I like that design, it tucks away really nicely and then gives a pretty wide stance when it rotates out. They could even tuck the foot pads into the inner part of the engine chamber.

Offline Pheogh

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Re: The fascinating problem of the starship landing legs
« Reply #49 on: 12/04/2020 09:24 pm »
I'd like to throw out an idea I don't believe I've seen dissected yet.  I'm not a good artist but I've attached a sketch trying to show what it would look like. 

Using the hard points and staying within the base of the starship cylinder, what if instead of extending cylinders as legs they extended arches as legs.    They could have 2 half circle arches that together form a circle of 30ft diameter which would follow the base of the skirt. These two arches would be hinged to the starship at their apex using the hardpoints existing for super heavy attachment.  When released they would fold straight down with the end points of the arches ending up outside the skirt circumference.  The end points of the arches act as four feet outside the skirt diameter giving a base with a diameter of 42.4ft.  The Starship sits on the apex of the two arches and their four feet.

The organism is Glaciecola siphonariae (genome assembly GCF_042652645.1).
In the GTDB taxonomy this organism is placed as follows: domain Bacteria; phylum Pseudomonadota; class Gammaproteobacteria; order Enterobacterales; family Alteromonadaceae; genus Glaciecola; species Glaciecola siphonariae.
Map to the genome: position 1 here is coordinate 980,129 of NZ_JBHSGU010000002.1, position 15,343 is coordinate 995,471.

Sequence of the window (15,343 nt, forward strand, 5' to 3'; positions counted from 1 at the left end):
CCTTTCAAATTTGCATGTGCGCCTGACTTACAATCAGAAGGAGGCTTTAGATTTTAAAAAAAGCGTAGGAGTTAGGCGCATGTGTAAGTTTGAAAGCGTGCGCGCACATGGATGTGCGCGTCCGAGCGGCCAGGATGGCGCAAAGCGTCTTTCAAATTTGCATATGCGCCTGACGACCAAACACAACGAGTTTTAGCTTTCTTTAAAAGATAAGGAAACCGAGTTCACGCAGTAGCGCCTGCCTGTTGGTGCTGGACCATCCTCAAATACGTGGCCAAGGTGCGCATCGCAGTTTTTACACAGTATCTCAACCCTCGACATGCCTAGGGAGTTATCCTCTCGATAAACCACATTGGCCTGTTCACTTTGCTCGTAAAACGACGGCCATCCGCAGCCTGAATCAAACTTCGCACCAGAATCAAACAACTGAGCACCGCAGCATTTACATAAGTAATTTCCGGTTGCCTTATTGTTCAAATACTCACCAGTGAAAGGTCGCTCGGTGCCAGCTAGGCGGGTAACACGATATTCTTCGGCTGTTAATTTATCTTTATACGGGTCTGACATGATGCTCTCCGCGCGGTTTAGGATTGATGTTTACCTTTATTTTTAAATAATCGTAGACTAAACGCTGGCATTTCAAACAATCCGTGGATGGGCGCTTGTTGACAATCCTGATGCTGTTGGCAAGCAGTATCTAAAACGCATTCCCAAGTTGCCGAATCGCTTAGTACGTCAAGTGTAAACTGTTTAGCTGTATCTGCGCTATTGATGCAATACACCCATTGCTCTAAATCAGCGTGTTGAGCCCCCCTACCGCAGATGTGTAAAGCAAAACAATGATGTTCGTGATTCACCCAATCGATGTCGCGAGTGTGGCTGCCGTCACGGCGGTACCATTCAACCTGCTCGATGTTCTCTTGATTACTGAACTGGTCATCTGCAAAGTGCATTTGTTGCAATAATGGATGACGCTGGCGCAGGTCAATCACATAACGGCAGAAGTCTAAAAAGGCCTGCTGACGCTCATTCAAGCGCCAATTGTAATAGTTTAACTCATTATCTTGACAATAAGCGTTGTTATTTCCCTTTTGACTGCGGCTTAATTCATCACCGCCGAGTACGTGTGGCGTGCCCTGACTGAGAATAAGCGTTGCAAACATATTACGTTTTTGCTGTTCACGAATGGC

Upsides are that it gives a wider base than the diameter of the ship while keeping all the leg structure out of the way of engines and control surfaces.  The arches provide some energy absorption and take the forces of landing back to the mount points used for super heavy.  Gravity does a lot of the work of deploying them.  The apex would be 15ft high placing the skirt and engines 15ft above ground which is healthy clearance.